Developing the Principles of a Gnostic Society

When we look at the organisation of human society today, based on the physical, vital and mental formations that bring people together based on commonality of physical need, vital relationship and mental ideas, we see either that there is a close common bond that ties people together; or else, in a pluralistic society, we see the attempt to develop a working social order based on mutuality and compromise (when the society is succeeding to some degree in its efforts to accomodate different views–some societies become failed communities due to their inability to find a working accomodation).

It is insufficient, in Sri Aurobindo’s viewpoint, to simply effectuate the perfection of the spiritual individual, both within himself and in relation to the world around him. The third desired result is the transformation of society to a new basis…”a new world, a change in the total life of humanity or, at the least, a new perfected collective life in the earth-nature.”

Such a perfected society would take on the characteristics of a unified, organic oneness with an automatic harmony based on an intimate unity of all its constituent parts, as Sri Aurobindo describes it “a common consciousness consolidating a common life.”

“All will be united by the evolution of the Truth-Consciousness in them; in the changed way of being which this consciousness would bring about in them, they will feel themselves to be embodiments of a single self, souls of a single Reality; illumined and motived by a fundamental unity of knowledge, actuated by a fundamental united will and feeling, a life expressing the spiritual Truth would find through them its own natural forms of becoming. An order there would be, for truth of oneness creates its own order: a law or laws of living there might be, but these would be self-determined; they would be an expression of the turth of a spiritually united being and the truth of a spiritually united life. The whole formation of the common existence would be a self-building of the spiritual forces that must work themselves out spontaneously in such a life: these forces would be received inwardly by the inner being and expressed or self-expressed in a native harmony of idea and action and purpose.”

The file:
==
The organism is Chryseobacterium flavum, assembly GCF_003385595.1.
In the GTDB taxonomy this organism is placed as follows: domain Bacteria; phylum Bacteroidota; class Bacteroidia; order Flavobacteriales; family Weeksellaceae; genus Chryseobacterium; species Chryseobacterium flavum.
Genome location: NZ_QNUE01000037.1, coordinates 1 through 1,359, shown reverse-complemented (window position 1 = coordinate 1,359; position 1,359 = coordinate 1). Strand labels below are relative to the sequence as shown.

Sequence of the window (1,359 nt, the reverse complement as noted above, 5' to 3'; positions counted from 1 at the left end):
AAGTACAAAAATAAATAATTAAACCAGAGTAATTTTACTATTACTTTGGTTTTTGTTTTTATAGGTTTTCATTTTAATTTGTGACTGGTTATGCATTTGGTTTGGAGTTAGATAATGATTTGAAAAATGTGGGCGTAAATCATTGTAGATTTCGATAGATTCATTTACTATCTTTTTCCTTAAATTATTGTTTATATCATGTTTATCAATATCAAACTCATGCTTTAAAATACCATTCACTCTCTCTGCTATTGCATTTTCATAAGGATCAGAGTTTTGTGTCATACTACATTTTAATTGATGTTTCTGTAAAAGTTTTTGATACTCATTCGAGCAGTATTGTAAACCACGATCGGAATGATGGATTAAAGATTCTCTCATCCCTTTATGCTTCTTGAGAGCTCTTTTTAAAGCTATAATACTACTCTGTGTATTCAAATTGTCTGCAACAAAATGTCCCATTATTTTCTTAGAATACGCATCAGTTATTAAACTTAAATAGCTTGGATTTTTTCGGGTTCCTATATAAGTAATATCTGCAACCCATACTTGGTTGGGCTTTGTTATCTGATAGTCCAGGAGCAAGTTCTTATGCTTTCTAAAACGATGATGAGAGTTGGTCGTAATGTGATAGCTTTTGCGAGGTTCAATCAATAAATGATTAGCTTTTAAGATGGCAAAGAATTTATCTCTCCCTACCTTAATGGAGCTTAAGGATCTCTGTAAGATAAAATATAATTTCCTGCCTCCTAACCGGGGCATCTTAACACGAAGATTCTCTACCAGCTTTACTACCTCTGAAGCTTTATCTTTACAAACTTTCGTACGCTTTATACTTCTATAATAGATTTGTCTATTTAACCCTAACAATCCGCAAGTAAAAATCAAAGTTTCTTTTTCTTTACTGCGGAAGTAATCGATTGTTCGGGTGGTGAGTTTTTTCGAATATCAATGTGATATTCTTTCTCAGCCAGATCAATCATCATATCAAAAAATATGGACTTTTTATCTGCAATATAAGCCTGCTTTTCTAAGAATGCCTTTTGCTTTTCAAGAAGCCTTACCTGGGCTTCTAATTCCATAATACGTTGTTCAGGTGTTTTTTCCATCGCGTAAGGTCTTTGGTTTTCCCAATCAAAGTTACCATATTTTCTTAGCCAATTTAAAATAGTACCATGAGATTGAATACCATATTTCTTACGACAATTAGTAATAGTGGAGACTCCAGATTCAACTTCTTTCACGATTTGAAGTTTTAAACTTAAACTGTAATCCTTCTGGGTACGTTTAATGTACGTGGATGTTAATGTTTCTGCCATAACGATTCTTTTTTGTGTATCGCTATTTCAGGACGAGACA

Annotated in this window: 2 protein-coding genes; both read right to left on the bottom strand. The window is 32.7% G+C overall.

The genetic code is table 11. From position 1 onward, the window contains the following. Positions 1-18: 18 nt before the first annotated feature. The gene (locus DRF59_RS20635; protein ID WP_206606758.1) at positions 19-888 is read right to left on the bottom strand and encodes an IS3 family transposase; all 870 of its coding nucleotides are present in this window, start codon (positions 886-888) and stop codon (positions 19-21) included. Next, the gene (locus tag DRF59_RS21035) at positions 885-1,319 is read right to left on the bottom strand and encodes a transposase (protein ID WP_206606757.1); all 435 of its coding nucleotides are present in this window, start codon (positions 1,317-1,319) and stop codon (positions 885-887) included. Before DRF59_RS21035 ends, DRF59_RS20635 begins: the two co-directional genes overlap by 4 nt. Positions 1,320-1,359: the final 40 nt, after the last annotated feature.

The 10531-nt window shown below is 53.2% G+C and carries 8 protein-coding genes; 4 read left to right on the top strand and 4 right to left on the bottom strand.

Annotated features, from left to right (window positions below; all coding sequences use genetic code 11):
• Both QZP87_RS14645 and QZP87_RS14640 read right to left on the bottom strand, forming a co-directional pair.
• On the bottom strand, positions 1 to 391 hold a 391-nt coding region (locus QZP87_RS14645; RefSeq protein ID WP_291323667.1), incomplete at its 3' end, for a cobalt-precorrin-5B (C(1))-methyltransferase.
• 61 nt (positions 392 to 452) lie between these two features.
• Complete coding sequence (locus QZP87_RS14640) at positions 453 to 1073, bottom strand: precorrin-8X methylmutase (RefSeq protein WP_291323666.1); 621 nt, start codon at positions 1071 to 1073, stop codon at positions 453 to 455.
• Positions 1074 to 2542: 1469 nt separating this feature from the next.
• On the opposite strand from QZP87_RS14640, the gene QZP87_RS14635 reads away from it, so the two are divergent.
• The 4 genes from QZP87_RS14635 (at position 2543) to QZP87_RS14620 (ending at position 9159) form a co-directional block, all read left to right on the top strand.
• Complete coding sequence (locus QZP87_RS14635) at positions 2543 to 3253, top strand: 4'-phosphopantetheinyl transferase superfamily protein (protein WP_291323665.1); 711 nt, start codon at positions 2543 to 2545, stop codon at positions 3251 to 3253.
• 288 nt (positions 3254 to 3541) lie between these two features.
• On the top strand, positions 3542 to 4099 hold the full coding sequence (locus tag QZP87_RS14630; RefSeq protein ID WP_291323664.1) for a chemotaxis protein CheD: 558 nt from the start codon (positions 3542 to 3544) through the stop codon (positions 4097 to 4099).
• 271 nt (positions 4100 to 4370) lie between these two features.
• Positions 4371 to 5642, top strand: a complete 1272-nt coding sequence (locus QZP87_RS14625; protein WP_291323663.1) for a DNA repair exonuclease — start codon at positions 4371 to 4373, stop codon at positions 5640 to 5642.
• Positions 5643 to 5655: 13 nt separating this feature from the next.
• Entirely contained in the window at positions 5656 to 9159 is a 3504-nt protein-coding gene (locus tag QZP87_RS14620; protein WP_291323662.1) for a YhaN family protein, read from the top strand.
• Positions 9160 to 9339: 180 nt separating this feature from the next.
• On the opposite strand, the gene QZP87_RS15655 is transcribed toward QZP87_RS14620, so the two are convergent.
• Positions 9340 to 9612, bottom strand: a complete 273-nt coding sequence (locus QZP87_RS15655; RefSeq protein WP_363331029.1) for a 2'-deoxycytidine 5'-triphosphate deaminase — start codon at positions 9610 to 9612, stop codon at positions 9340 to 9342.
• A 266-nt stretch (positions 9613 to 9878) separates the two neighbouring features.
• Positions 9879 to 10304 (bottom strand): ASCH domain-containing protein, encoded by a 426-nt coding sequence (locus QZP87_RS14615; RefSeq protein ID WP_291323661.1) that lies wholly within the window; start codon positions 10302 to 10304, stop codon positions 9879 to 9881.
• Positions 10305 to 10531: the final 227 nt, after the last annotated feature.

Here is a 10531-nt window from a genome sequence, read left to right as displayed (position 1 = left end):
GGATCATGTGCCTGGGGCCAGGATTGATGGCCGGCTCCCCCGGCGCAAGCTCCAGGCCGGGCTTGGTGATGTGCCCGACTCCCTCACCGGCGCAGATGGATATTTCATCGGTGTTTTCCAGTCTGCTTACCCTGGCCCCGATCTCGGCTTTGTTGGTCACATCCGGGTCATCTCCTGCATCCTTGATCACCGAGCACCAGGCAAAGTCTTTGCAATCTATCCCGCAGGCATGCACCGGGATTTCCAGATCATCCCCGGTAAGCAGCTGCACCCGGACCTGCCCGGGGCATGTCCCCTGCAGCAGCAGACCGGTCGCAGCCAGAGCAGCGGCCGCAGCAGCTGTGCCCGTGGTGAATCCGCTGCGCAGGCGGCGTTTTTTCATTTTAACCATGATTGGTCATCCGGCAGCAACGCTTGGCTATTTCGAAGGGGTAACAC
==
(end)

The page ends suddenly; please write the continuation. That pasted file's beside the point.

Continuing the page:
Sri Aurobindo, The Life Divine, Book 2, Part 2, Chapter 28, “The Divine Life”

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